38 Physiological Effects of Shock Table 1. Physiological Effects of Shock Electric Current (1sec. Contact)Physiological Effect Voltage required to produce the current with assumed body resistance: 100,000 ohms1,000 ohms 1 mA Threshold of feeling, tingling sensation.100 V1 V 5 mA Accepted as maximum harmless current.500 V5 V 10-20 mA Beginning of sustained muscular contraction ("Can't let go” current).1000 V10 V 100-300 mA Ventricular fibrillation, fatal if continued. Respiratory function continues.10,000 V100 V 6 A Sustained ventricular contraction followed by normal heart rhythm (defibrillation). Temporary respiratory paralysis and possibly burns.600,000 V6000 V 38

39 Safety Guide Lines 1 The National Electrical Code (NEC) in the U.S. considers 5 mA (0.005Amps) to be a safe upper limit for children and adults; hence the 5 mA Ground Fault Interrupter (GFI) circuit breaker requirement for wet locations. (The Physical Effects of Electricity) The values in Table 1 should be used as a guide instead of absolute data points. For instance, 99% of the female populations have a “let go” limit above 6 mA with an average of 10.5 mA. 99% of the male populations have a “let go” above 9 mA, with an average of 15.5 mA. (The Physical Effects of Electricity) Ventricular fibrillation can occur at current levels as low as 30 mA for a two year old child and 60 mA for adults. Most adults will go into ventricular fibrillation at hand to hand currents below 100 mA (0.1 Amp). (The Physical Effects of Electricity) 39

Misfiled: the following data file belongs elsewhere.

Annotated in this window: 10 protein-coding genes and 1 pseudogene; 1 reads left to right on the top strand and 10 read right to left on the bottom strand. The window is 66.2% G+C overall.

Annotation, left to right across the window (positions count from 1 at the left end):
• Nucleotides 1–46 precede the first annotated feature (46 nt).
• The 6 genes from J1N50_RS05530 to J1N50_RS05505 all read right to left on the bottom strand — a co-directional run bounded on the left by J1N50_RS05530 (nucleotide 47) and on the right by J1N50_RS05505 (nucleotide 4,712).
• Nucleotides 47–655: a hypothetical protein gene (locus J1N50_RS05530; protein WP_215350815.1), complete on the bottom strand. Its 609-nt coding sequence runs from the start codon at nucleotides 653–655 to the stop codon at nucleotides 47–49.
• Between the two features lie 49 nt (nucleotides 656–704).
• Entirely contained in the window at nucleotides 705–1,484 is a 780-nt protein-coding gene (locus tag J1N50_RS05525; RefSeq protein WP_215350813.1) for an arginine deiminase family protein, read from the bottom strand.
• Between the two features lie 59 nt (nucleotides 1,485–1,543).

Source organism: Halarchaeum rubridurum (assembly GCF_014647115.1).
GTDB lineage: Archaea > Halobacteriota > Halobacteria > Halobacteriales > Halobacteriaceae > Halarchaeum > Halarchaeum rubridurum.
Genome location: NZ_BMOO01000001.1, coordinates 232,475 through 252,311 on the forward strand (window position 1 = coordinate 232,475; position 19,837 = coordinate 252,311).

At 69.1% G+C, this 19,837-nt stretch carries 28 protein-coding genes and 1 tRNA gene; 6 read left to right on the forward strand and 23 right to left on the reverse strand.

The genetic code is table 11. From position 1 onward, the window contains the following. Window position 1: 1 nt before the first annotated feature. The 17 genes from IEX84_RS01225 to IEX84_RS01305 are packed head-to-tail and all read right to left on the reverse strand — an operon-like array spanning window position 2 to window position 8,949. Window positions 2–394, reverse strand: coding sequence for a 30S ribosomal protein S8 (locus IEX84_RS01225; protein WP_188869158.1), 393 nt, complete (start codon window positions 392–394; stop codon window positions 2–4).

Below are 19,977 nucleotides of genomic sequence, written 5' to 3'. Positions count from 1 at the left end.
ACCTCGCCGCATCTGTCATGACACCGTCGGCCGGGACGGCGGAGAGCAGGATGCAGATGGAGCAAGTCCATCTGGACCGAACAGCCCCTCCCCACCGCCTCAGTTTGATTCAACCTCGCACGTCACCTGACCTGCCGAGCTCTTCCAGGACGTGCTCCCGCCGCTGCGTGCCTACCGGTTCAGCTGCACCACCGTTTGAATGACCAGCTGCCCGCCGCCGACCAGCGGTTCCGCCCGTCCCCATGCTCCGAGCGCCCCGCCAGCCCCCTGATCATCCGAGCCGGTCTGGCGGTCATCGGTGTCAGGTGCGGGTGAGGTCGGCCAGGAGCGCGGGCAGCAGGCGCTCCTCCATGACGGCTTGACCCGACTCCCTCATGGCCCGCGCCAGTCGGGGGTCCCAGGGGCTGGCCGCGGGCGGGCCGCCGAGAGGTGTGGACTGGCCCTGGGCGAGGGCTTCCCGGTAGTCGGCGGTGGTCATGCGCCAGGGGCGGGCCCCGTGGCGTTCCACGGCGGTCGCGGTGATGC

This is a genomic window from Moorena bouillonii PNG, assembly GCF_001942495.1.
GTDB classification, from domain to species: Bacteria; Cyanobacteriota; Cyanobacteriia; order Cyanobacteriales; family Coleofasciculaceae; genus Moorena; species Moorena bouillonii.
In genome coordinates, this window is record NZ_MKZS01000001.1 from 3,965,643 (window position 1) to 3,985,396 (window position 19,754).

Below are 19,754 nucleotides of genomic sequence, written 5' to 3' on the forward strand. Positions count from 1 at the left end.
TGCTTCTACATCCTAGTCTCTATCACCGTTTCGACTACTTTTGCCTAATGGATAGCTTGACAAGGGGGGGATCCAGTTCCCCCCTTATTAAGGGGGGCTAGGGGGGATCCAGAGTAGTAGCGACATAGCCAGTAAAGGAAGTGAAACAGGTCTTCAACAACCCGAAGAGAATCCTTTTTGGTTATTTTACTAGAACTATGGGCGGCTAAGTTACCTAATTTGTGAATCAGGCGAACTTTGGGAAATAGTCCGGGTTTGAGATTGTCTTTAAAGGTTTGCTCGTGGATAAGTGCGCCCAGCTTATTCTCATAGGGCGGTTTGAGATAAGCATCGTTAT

40 Will the 120 volt common household voltage produce a dangerous shock? It depends! If your body resistance is 100,000 ohms, then the current which would flow would be: I = 120 volts =.0012 A = 1.2 mA 100,000 Ω This is just about at the threshold of perception, so it would only produce a tingle. If one had just played a couple of sets of tennis, and is sweaty and barefoot, then the resistance to ground might be as low as 1000 ohms. Then the current would be: I =120 volts =.12A = 120 mA 1,000 Ω This is a lethal shock, capable of producing ventricular fibrillation and death! The severity of shock from a given source will depend upon its path through the body. (Nave & Nave) 40